Cabin insulation has also been seriously beefed up for added occupation comfort, MAN claiming to now have the quietest cab on the market at highway speeds.
MAN drivers get to spend their day in a top-end Recaro seat. Speaking of seats, the passenger seat swivels and folds into a table. Clever!
And there’s a quite clever addition on the lower section of the driver’s door – a switch panel.
With a view to minimizing the number of times a driver might climb into and out of the cab during their shift, the switch panel allows operators to engage or disengage functions such as the PTO from ground level. Very smart.
Underneath the cab, powertrain changes are minimal.
There are still 13-litre and 15-litre MAN engines, the range starts down at 250hp in the medium-duty offerings, while the heavy-duty range comes with a selection of outputs ranging from 360hp to 640hp (Euro 6).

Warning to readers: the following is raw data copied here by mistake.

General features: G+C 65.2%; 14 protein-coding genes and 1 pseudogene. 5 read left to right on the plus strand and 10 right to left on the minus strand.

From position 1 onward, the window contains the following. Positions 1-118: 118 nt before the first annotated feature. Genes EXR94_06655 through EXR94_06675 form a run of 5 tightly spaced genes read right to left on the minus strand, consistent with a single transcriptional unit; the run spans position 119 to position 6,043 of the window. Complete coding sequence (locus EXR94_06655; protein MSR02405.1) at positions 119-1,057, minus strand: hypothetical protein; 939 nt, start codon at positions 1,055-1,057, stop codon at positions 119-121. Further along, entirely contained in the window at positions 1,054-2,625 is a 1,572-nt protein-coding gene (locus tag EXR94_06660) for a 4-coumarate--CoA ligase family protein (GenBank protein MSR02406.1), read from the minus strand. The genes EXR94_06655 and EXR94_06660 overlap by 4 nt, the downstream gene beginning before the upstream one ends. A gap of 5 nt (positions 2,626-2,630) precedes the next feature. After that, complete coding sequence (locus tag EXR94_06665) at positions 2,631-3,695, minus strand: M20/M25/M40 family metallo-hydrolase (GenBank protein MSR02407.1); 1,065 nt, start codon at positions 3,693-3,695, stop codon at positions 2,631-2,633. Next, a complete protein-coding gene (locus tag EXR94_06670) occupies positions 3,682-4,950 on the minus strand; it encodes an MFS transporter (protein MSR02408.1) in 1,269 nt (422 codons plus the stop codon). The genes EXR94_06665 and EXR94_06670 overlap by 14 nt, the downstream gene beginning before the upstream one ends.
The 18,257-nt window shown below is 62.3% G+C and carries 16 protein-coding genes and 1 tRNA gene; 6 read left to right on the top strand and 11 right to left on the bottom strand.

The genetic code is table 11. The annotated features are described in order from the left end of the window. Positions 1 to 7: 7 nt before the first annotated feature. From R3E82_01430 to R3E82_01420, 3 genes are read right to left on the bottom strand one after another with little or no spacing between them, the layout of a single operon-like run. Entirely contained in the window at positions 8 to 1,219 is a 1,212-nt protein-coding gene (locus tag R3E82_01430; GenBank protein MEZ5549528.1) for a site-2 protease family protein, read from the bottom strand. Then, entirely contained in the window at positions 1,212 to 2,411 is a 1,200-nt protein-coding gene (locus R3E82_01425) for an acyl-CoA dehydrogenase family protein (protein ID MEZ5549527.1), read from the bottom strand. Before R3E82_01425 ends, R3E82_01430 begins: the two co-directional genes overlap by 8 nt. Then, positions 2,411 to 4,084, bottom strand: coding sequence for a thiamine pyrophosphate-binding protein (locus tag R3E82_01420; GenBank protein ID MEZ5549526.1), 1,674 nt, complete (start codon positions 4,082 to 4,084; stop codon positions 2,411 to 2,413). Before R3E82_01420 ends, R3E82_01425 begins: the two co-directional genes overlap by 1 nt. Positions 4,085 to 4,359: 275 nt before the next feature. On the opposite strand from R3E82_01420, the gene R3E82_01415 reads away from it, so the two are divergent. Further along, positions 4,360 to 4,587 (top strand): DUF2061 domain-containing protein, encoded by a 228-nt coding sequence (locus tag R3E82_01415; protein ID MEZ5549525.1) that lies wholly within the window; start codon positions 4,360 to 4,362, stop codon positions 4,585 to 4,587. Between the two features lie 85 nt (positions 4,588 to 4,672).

The MAN Tipmatic gearbox shift system features across the range, working in conjunction with Traxion transmissions.
MAN is confident the new-gen trucks will better the superseded model’s fuel consumption figures, though testing is only now being completed.
But, it’s not all about forward propulsion. MAN has also rejigged the Exhaust Valve Brake (EVB) system for more engine braking power.
If you want to maintain speed on a downhill run, simply take your foot off the brake pedal at the speed you are traveling and the truck will maintain that speed for as long as you want (within about a 5km/h range) using the EVB first, then service brakes as required.
If you need more stopping/slowing power, there’s also the optional Turbo EVBec that produces up to 840hp of engine braking.
Other Safety Features in the new MAN?
Safety certainly hasn’t been forgotten by the engineers of the new-gen MAN truck.
If things do happen to go really badly, the cab can actually shift rearwards in a collision by up to a substantial 750mm. MAN telling us this movement will help better absorb the forces of a collision.
There’s also a driver’s airbag, as well as the full array of safety and driver assist features that you might expect, including Electronic Stability Program, Brake Assist, Lane Keep Assist, and emergency braking activates the hazard lights automatically.